little ones, motherhood, stray thoughts
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Postcard from last week: the weeks/the years

I think that the weeks are rolling by. Then I start to think that the months are rolling by.

The weather is cold, mostly grey, and it’s hard to reconcile with the fact that it’s May. There are still flowers on the magnolia, hiding behind the soft flush of new leaves. The wisteria, which we planted last spring, unfurled leaves of copper-tinted green which were all frazzled in the heavy frost last week. The budding leaves of the hibiscus too are curled with frost damage. The lawn, each year narrower than the year before, has been bolstered by new turf along one edge. The other side is patiently waiting its turn. The new grass is growing thick and lush, several shades darker than the rest of the lawn.

We went to France for Easter. Early one morning, I climbed out of the bedroom window & down the stone steps to the garden to go for a run. As I left the thick walls of the house my emails came through and I found myself looking at the Pip-Pop’s school acceptance. In September we will have three children at school. And, for a year, they will all be at the same school. A time of endings; a time of new possibilities. I exist–wave/particle–in an unresolvable combination of sadness & possibility.

(Both times I ran when we were in France I saw a hare at the same turn in the road.)

WordPress congratulates me on ten years of blogging. Though this isn’t strictly true (there’s a five year gap between one post and the next), I still remember setting up my blog in the days of maternity leave just before T was born. I remember thinking that a year’s maternity leave would be an ideal time to write (to which I now, of course, think, ha!).

Because she was eleven days late, I spend a long time each year thinking of those days just before she was born, just before we became parents. I think now of how very young we were. Of how the more days that went by, the less likely it seemed that we were having a baby at all. I remember B sanding the floor of the room that would one day be her’s (–though we didn’t set up a nursery because, in a two bedroom flat, it was a room that we wanted to be ours for as long as possible). There’s a photo of me from those days of waiting. Sitting alone on the sofa, huge, smiling, knitting on my lap. The blanket I was knitting is still on the needles ten years later.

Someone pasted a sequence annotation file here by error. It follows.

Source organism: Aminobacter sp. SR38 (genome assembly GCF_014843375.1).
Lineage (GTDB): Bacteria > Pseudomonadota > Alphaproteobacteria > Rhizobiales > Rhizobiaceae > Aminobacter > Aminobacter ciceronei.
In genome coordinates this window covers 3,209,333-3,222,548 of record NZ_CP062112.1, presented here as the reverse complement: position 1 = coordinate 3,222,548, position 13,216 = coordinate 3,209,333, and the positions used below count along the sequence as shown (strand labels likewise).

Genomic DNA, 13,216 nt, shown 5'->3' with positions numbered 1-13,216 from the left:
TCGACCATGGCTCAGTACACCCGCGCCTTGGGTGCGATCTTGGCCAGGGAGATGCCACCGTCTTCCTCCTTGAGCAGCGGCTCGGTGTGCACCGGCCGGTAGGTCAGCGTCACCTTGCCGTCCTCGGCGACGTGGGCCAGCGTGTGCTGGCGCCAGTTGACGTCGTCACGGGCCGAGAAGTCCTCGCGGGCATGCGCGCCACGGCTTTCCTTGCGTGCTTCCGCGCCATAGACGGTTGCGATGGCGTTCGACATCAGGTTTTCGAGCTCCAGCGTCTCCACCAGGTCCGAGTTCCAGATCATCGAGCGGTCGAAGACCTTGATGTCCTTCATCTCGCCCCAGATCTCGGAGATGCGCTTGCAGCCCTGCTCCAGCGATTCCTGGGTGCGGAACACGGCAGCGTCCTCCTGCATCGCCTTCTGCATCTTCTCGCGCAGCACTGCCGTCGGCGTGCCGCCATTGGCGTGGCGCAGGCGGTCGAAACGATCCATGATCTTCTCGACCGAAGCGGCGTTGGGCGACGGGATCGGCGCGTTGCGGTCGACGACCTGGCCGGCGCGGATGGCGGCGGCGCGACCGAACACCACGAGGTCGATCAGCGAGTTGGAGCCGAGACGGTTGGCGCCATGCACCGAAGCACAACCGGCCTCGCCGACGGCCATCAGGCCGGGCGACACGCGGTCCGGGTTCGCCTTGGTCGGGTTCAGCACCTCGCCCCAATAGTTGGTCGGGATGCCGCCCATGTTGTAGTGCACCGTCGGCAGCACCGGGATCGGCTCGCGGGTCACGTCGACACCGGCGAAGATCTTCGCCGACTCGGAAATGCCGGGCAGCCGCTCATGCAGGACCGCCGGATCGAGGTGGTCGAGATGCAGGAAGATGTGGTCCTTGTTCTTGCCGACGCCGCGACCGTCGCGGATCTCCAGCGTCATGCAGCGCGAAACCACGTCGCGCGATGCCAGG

1. Deborah Barry says

    I arrived ten days late. I was due on my mother’s birthday, in late June. My mother and her friend Joyce had been pregnant together and my friend Lenore was born that May. June came to an end. During the July long weekend, Joyce went camping with her family. She was astonished upon her return when she saw my mother. “You’re still pregnant!”

    • Such a lovely story! That was my life, day after day, appearing in the school playground only to be asked again how I was still pregnant! 🙂

  2. Beautifully worded! Time does pass strangely when there are children. It’s both exhilarating and sad.

    • Yes, the slow, slow, quick of it all. And you’re exactly right: exhilarating and sad.

  3. rapunzel says

    Beautifully written! This goes straight to my heart, though I have no children (by choice) and will not have any. I am astounded by women who are so courageous as to embark on motherhood. And love to read their stories–and play with their kids.

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